A stellarator is a device in which plasma can be confined at temperatures hotter than the core of the sun, using magnetic fields from carefully shaped electromagnetic coils. Scientists modified the mathematical optimization problem used to compute the coil shapes. They increased the space between coils. Increasing the space smooths the coils' sharp bends, while preserving the speed and reliability of the previous method.

The electromagnetic coils of a stellarator are challenging to design. Why? The precise 3-D shaping needed for good plasma confinement must be balanced against several constraints: the coils cannot overlap, there must be adequate space between the coils for diagnostic and maintenance access, and the coil conductor cannot be bent into too sharp of a turn. By smoothing the coil shapes and increasing the inter-coil distances, this new algorithm will enable stellarator designs that are more feasible to build and maintain.

The improvement in coil shapes was achieved by asking a somewhat different mathematical question compared to the question asked previously. In the previous approach, used to design experiments such as the W7-X stellarator in Germany and the HSX stellarator at the University of Wisconsin, the coil shapes were optimized to yield the best approximation of the desired plasma shape, using a small number of sine and cosine functions to describe the coil shapes. In the new approach, the coil shapes are optimized to yield the best approximation of the desired plasma shape at the same time as the distances between the coils are maximized.

This kind of problem, in which you maximize two criteria that sometimes conflict, has many familiar analogies in daily life, such as when you are shopping for a pair of shoes and want both the lowest price and the highest quality. In the new algorithm, the coil designer has more precise control over balancing the competing objectives of "producing the desired plasma shape" and "leaving ample space between the coils."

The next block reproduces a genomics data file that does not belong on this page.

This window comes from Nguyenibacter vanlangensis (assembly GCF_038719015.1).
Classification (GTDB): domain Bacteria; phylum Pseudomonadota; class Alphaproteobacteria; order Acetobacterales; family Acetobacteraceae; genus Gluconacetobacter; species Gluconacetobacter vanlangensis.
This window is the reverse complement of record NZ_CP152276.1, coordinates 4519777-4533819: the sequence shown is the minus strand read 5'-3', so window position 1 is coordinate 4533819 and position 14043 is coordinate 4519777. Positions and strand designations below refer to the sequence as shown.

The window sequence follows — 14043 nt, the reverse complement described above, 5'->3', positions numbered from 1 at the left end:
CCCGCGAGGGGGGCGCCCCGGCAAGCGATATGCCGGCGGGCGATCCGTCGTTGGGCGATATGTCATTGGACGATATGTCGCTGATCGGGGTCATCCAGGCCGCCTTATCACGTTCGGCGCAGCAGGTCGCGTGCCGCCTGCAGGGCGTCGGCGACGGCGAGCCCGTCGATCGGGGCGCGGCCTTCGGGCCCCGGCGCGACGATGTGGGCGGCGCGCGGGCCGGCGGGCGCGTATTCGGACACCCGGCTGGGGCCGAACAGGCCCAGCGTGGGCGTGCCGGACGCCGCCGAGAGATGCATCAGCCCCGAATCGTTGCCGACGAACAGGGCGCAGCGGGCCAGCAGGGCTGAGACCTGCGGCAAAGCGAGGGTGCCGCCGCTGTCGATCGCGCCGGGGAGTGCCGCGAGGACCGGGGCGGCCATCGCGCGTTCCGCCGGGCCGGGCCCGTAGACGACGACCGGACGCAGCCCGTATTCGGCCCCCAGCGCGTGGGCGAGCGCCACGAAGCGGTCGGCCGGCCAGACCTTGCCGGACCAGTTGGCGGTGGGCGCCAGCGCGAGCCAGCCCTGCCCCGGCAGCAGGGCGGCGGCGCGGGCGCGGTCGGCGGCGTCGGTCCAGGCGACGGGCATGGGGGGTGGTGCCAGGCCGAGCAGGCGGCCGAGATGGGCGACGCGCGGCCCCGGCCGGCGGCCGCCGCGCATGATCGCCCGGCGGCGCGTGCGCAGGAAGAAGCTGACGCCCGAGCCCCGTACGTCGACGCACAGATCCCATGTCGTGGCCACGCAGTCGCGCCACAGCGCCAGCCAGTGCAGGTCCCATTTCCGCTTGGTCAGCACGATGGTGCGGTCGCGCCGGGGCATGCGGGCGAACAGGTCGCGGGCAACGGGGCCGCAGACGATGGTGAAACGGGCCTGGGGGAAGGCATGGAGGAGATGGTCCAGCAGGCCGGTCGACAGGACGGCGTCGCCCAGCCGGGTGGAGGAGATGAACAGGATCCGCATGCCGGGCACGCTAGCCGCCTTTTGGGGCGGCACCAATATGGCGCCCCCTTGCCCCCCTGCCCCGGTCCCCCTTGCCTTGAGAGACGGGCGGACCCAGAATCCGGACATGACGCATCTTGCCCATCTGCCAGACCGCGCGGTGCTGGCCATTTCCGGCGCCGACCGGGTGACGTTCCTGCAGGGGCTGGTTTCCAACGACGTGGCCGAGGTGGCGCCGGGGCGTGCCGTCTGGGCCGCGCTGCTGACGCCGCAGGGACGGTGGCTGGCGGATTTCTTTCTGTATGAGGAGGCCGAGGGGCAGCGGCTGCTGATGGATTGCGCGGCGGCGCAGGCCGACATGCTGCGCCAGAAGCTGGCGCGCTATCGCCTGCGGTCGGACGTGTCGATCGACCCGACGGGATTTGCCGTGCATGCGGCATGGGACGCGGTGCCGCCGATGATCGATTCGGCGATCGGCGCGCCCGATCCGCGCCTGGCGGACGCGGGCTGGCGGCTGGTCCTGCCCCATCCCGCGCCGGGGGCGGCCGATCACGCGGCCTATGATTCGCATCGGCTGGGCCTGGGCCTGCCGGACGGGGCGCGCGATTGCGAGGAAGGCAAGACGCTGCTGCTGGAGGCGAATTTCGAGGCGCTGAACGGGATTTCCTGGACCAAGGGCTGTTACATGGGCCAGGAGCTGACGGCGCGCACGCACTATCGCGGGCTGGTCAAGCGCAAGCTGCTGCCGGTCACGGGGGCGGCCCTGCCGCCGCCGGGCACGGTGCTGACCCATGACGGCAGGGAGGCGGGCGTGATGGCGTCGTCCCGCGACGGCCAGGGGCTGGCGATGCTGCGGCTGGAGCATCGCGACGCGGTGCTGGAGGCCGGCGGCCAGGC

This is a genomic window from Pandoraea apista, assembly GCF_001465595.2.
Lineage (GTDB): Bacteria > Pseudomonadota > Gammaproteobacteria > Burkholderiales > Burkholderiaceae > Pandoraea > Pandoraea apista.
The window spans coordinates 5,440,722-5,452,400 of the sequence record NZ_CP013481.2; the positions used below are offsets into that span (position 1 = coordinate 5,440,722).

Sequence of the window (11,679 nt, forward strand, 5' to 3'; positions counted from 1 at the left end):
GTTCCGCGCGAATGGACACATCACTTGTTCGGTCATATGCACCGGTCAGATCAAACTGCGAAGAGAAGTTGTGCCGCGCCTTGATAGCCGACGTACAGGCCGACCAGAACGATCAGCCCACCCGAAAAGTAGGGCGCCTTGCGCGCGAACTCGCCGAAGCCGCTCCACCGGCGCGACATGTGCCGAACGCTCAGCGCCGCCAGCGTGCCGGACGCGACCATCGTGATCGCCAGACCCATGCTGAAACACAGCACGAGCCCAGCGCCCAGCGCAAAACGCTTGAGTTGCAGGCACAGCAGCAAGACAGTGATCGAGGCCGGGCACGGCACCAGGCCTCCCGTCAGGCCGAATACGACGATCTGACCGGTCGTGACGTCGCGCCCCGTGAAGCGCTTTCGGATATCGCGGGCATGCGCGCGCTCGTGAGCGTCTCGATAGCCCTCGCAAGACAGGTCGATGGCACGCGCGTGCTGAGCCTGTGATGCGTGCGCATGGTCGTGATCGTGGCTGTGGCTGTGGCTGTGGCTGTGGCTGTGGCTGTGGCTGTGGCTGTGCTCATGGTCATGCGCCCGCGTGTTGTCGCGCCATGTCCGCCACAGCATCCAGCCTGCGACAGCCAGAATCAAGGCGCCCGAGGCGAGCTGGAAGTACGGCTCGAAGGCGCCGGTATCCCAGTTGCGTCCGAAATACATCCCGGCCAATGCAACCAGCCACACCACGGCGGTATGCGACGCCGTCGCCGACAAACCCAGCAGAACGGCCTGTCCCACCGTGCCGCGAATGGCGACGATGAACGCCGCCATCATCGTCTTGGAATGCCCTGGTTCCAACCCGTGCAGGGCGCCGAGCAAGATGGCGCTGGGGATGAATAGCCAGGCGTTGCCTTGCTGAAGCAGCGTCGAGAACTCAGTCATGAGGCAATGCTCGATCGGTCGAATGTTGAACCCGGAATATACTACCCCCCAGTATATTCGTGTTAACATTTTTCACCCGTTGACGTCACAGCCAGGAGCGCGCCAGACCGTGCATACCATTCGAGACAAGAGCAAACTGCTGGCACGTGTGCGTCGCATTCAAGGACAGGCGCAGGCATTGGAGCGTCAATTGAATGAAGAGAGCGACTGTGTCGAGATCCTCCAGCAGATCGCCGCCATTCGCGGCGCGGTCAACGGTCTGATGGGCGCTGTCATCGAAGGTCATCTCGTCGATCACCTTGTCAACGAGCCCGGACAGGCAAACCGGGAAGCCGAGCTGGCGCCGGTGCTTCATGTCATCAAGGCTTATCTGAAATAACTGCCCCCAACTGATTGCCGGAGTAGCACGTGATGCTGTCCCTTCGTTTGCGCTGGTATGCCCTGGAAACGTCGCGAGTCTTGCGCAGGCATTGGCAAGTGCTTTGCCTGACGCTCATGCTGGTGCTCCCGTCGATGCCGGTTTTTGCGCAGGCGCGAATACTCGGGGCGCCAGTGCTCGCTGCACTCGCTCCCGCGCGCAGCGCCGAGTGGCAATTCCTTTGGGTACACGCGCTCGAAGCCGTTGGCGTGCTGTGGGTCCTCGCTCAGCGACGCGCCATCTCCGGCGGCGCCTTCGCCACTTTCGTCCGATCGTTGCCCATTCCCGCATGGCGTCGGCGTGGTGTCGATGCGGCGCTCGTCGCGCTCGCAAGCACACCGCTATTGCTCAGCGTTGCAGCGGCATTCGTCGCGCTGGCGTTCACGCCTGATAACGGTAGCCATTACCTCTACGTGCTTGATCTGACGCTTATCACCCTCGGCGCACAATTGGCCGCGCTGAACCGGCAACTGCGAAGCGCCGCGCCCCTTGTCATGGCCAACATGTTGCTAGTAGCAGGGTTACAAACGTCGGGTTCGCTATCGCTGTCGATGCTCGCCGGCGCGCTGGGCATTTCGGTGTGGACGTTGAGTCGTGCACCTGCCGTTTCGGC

The new research shows that no matter how you choose to strike this balance, the new algorithm does a better job of maximizing both objectives compared to the previous algorithm. At the same time, the new algorithm is comparable in speed to the previous algorithm. It is also robust; it is guaranteed to always find the globally optimum solution and not merely a local optimum.

**Explore further:**
Physicists improve method for designing fusion experiments

**More information:**
Matt Landreman. An improved current potential method for fast computation of stellarator coil shapes, *Nuclear Fusion* (2017). DOI: 10.1088/1741-4326/aa57d4

## EyeNStein

## BubbaNicholson

## Da Schneib

## EyeNStein

If it works it's a much simpler system and can be made commercially viable much more quickly.

## EyeNStein

But scale and complexity have always been the nemesis of fusion projects. It pushes the delays and overspends exponentially.

It will never succeed while Gigawatt scale is a requirement. (At least with our current technology.) The effects of periodic 1GW quenches on the grid are impractical.

## rderkis

Does not ever seem relevant. The usage of "our current technology" has changed by the time it is read. It is yesterday's technology.